The study focused on a poignant and emotional coaching event involving a mathematics teacher whose lesson was unexpectedly interrupted, leading to a surge of negative emotions. In response, the coach provided empathetic support, guiding the teacher through the emotional turmoil and fostering a sense of resilience. Remarkably, this experience sparked a transformative journey for the teacher, ultimately inspiring her to reassess and enhance her teaching practice.

Teachers often find themselves navigating a delicate balance between professional expectations and personal authenticity. Oplatka (2009) highlights the pervasive pressure to conform to societal norms, which can obscure their true selves. In this context, empathetic coaching serves as a beacon of authenticity, providing a safe space for teachers to express themselves freely and embrace growth.

The impact of empathetic coaching extends far beyond individual experiences, as evidenced by the ripple effect observed in the study. By adopting a supportive stance and offering ongoing guidance, coaches empower teachers to navigate challenging emotions and embark on a journey of self-discovery. This transformative process not only enhances teaching practices but also reshapes perceptions of what it means to be an effective educator.

The teacher explains: 

“Even when it was hard and emotional, you guys have always really honored who we are and the hard work that we do, but also whether it went well or not, pushed us to think about how to improve” (Interview 4, May 2019).’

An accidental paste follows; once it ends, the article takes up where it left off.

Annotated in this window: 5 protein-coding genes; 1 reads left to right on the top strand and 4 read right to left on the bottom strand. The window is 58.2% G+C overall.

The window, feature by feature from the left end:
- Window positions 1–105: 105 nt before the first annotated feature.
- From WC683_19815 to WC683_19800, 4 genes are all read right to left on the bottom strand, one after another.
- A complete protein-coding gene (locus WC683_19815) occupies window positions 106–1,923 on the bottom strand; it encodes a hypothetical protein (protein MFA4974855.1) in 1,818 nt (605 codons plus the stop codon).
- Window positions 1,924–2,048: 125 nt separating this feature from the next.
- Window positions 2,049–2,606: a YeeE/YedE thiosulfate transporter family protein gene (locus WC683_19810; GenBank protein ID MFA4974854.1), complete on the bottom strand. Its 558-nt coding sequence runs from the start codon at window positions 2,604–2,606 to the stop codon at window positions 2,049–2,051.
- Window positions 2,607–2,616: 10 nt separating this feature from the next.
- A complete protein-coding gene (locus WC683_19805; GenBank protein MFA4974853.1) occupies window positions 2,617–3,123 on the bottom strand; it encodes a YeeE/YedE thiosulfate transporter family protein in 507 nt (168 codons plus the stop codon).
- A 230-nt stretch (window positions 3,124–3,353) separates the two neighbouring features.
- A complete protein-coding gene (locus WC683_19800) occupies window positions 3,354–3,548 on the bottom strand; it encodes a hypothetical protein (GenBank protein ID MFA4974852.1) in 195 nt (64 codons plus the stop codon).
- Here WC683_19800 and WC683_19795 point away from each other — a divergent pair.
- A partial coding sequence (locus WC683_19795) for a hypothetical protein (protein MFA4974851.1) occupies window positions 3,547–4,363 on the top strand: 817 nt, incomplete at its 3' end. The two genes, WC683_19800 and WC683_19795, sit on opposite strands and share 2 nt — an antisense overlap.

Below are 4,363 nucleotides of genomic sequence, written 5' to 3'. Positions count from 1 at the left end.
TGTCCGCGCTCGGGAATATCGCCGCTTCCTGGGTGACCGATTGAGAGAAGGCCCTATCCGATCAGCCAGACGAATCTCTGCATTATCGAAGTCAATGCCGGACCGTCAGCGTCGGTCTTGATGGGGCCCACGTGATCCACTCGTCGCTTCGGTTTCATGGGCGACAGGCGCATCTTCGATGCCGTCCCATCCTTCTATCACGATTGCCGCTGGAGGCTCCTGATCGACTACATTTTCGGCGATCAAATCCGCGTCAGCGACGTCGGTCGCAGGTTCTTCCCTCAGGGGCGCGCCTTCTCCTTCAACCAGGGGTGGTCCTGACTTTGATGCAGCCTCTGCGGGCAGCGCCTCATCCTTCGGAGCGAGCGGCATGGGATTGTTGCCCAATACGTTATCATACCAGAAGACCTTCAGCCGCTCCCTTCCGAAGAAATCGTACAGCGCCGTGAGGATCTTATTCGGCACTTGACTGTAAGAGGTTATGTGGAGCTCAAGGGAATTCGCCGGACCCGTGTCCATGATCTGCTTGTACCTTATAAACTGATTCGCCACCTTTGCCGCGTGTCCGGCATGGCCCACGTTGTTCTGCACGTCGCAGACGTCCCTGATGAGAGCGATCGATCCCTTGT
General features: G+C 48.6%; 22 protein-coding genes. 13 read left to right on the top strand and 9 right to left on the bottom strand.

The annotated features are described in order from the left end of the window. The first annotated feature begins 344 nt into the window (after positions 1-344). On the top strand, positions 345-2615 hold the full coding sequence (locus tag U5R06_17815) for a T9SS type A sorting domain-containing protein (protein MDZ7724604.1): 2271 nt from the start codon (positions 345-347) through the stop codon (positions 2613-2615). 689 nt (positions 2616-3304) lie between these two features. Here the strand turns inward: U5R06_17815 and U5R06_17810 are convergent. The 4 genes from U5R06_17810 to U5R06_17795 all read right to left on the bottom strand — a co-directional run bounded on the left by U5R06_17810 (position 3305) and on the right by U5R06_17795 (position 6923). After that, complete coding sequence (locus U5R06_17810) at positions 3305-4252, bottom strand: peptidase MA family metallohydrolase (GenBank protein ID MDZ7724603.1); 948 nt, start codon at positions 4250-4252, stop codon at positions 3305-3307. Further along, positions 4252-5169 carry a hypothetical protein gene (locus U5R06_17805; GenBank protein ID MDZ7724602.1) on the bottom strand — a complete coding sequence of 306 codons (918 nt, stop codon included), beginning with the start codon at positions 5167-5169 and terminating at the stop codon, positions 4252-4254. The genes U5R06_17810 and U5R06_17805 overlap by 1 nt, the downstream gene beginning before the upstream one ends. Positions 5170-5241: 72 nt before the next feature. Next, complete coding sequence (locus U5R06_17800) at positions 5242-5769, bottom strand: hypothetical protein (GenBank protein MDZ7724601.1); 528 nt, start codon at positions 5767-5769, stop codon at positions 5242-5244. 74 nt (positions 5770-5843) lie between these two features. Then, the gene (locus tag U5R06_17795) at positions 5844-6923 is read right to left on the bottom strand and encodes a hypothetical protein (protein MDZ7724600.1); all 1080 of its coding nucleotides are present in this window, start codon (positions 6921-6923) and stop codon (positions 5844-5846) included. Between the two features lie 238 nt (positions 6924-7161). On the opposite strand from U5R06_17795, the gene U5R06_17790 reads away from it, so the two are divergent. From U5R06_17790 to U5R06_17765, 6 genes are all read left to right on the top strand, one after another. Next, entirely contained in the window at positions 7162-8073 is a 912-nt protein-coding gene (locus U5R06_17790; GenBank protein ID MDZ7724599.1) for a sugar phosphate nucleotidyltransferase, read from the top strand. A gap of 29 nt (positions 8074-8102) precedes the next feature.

In essence, the research underscores the pivotal role of coaching conversations as catalysts for personal and professional growth. By cultivating empathy and providing sustained support, coaches can foster a culture of learning and resilience within educational settings. As educators embrace the transformative power of empathy, they redefine the landscape of teaching and inspire future generations.

To conclude, let's explore actionable strategies for fostering empathetic conversations in educational contexts. Thomas Gordon's framework (1970) offers invaluable insights into behaviors to avoid. 

Thomas Gordon has outlined twelve kinds of responses that are not coaching or perceptive reflections (1970): 

1. Ordering, directing, or commanding 

2. Warning, cautioning, or threatening 

3. Giving advice, making suggestions, or providing solutions 

4. Persuading with logic, arguing, or lecturing

 5. Telling people what they should do; moralizing 

6. Disagreeing, judging, criticizing, or blaming 

7. Agreeing, approving, or praising

8. Shaming, ridiculing, or labeling

 9. Interpreting or analyzing 

10.Reassuring, sympathizing, or consoling 

11.Questioning or probing 

12.Withdrawing, distracting, humoring, or changing the subject

By refraining from these responses, educators can create an environment of mutual respect and understanding, paving the way for meaningful connections and transformative experiences.


Hunt, J. (2009). TRANSFORMATIONAL CONVERSATIONS: The Four Conversations of Integral Coaching. Journal of Integral Theory & Practice, 4(1).

McGugan, K. S., Horn, I. S., Garner, B., & Marshall, S. A. (2023). “Even when it was hard, you pushed us to improve”: Emotions and teacher learning in coaching conversations. Teaching and Teacher Education, 121, 103934.

Oplatka, I. (2009). Emotion management and display in teaching: Some ethical and moral considerations in the era of marketization and commercialization. Advances in teacher emotion research: The impact on teachers’ lives, 55-71.